Version of Record online: 16 JUL 2009
Volume 87, Issue 3, pages 275–276, February 2001
How to Cite
Matsuoka, K., Yano, H., Inoue, M., Iida, S., Hirabayasi, Y. and Noda, S. (2001), Xanthogranulomatous epididymitis. BJU International, 87: 275–276. doi: 10.1046/j.1464-410x.2001.02056.x
- Issue online: 16 JUL 2009
- Version of Record online: 16 JUL 2009
A 70-year-old man underwent endoscopic holmium laser prostatectomy; he received flomoxef sodium intravenously for 3 days after treatment. The urethral balloon was withdrawn on the second day after surgery. On the fifth day he developed a fever of 39.6 °C and complained of right scrotal pain. The right epididymis was indurated, swollen and markedly tender; the testis was also swollen. The serum leukocyte count was 12 300/mL, while the C-reactive protein was 41 mg/L. Urine analysis revealed pyuria and urine culture was positive for Pseudomonas aeruginosa (105 c.f.u./mL). The patient received amikacin for 10 days. The tenderness subsequently subsided and both the serum leukocyte count and C-reactive protein values improved. Thereafter, the patient was treated with oral ciprofloxacin hydrochloride. Induration of the epididymis remained unchanged and there was partial adhesion to the skin. This condition continued until the right epididymal abscess spontaneously ruptured and drained, 1 month after its onset. The microbial culture of the pus was positive for P. aeruginosa. Epididymectomy was selected but as the epididymis could not be separated from the testis, the epididymis and testis were resected together. Macroscopically, most of the epididymis appeared bright yellow and was associated with the abscess. Histopathological findings showed the presence of numerous xanthoma cells and inflammatory granulomas, accompanied by lymphocyte and plasma cell infiltration around the dilated ductus, in the head and through the body to the tail of the epididymis, leading to the diagnosis of xanthogranulomatous inflammation (Fig. 1 ).
Although most cases of xanthogranulomatous inflammation within urology have been xanthogranulomatous pyelonephritis, it remains a rare disease with a frequency of 0.6–1.4% . Xanthogranulomatous epididymitis is extremely rare. The present is only the third case reported in the English and Japanese literature [2,3]. The first case of xanthogranulomatous epididymitis was reported by Wiener et al.; who reported suppurative tissue changes arising from the epididymis that progressed into further xanthogranulomatous involvement. Findings of this type have been reported in xanthogranulomas arising in other organs [4–6]. The present case had a severe inflammatory lesion concomitant with intrascrotal tissue destruction. The pathological findings revealed a dominant lymphocyte and plasma cell infiltration, surrounded by accumulating foamy cells, resulting in xanthogranulomatous changes. Specific inflammatory findings, such as epithelioid granuloma, were not seen and there was no spermatogenic granuloma. Also, xanthogranulomatous inflammation must be distinguished from malacoplakia; in the present case, routine haematoxylin and eosin, periodic acid-Schiff and Von Kossa staining did not show Michaelis-Gutmann bodies. Accordingly, the diagnosis of malacoplakia was excluded.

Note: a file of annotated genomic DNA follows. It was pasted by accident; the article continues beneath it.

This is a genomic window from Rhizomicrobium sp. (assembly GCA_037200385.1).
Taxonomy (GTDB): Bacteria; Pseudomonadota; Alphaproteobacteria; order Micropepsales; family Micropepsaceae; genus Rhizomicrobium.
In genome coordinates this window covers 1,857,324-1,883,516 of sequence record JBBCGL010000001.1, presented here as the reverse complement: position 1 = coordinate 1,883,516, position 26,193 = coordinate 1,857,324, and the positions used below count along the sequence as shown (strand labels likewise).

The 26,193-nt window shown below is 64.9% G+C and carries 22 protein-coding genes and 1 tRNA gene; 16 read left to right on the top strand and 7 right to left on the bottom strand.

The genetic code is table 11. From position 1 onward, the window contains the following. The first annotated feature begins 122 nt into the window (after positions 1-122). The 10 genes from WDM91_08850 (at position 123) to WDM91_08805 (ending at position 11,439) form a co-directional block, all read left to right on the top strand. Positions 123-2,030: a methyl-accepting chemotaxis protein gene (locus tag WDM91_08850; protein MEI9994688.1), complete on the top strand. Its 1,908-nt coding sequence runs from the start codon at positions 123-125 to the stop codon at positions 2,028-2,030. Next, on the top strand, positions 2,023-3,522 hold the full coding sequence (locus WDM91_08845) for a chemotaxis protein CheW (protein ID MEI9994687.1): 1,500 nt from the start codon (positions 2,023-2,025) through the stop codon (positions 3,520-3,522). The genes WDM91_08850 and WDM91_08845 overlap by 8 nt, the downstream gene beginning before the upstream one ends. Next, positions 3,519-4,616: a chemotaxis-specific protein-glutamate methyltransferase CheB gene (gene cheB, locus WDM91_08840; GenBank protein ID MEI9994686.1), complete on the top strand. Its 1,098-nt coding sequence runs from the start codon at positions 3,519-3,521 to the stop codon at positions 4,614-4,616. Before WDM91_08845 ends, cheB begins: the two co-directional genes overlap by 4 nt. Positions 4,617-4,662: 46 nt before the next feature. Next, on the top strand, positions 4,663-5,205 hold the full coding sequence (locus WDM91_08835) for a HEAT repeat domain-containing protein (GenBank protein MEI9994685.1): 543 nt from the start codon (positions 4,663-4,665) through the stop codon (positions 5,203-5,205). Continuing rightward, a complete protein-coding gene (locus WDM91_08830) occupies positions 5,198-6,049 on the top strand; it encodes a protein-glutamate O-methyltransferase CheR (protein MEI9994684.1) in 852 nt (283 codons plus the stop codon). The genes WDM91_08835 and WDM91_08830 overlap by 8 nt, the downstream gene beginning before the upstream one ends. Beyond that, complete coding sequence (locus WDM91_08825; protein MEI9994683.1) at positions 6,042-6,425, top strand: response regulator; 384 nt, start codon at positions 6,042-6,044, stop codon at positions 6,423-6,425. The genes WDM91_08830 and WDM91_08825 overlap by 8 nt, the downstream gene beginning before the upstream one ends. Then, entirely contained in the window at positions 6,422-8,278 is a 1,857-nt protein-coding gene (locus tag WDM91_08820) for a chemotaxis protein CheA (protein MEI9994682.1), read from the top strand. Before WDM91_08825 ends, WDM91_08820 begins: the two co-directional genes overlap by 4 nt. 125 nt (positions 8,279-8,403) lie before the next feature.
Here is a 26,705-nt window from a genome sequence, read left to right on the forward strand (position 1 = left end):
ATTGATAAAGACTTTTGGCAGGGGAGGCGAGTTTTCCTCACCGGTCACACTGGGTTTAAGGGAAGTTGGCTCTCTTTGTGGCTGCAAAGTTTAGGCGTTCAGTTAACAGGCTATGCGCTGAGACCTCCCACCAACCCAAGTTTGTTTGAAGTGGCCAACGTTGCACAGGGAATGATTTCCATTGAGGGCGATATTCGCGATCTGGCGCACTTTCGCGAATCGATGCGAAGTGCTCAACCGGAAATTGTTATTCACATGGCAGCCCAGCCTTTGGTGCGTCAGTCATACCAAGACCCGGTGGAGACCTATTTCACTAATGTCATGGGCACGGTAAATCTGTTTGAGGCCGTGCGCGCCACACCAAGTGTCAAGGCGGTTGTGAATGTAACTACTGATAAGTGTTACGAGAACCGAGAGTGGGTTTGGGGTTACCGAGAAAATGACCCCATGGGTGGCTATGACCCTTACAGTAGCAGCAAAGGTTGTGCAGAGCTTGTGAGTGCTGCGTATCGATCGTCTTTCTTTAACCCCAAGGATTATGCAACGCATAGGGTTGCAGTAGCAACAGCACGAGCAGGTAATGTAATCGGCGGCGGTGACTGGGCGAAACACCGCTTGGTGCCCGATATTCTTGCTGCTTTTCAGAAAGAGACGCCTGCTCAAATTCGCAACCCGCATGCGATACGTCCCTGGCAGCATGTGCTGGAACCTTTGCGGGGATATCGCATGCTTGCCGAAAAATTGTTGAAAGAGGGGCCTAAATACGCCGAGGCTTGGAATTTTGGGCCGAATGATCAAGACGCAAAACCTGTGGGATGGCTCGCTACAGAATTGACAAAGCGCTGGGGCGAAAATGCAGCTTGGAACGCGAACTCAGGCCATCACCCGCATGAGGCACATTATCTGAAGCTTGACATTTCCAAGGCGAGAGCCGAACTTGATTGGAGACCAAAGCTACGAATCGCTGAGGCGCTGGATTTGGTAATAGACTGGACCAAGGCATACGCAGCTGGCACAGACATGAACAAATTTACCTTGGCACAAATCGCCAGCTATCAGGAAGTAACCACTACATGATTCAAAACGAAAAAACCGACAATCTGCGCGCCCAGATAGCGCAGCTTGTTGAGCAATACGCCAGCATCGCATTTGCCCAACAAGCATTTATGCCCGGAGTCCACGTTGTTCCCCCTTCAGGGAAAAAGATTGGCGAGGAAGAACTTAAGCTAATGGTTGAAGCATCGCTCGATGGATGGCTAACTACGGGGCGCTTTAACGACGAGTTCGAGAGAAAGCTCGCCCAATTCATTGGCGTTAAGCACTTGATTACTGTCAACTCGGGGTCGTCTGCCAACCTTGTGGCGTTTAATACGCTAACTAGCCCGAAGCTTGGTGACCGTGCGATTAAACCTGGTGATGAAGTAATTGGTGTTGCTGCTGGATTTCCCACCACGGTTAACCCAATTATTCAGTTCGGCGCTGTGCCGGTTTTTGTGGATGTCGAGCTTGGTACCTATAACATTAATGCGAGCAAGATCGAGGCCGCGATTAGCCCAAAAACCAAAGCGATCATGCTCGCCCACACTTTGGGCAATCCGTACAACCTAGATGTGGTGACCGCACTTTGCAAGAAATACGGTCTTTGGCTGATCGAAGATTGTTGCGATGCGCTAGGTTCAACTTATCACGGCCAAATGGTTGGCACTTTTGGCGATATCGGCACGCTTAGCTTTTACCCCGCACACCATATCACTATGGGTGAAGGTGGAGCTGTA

The pathogens that generally cause xanthogranulomatous pyelonephritis are Proteus and Escherichia coli. The causative organism in our case was P. aeruginosa. Nevertheless, the aetiology is not limited to infections by specific bacteria, as xanthogranulomatous inflammation is the result of chronic bacterial infection. The two previously reported cases both had diabetes mellitus, although the onsets were unrelated to surgery. In contrast, the onset of the present case was related to surgery, but free from a diabetic condition. Thus, xanthogranulomatous epididymitis should be included in the differential diagnosis of intrascrotal disorders even in patients who do not have diabetes, and this type of inflammatory destructive lesion should be removed surgically.
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